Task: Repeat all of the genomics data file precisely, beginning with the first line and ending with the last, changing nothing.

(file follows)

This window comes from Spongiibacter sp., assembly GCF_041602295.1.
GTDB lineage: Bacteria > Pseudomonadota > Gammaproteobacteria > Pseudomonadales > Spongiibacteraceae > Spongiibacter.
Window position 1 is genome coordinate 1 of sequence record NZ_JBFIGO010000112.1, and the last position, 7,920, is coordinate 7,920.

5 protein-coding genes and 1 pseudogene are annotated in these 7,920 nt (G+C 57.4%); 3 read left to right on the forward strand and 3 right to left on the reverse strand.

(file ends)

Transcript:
This window comes from Spongiibacter sp., assembly GCF_041602295.1.
GTDB lineage: Bacteria > Pseudomonadota > Gammaproteobacteria > Pseudomonadales > Spongiibacteraceae > Spongiibacter.
Window position 1 is genome coordinate 1 of sequence record NZ_JBFIGO010000112.1, and the last position, 7,920, is coordinate 7,920.

5 protein-coding genes and 1 pseudogene are annotated in these 7,920 nt (G+C 57.4%); 3 read left to right on the forward strand and 3 right to left on the reverse strand.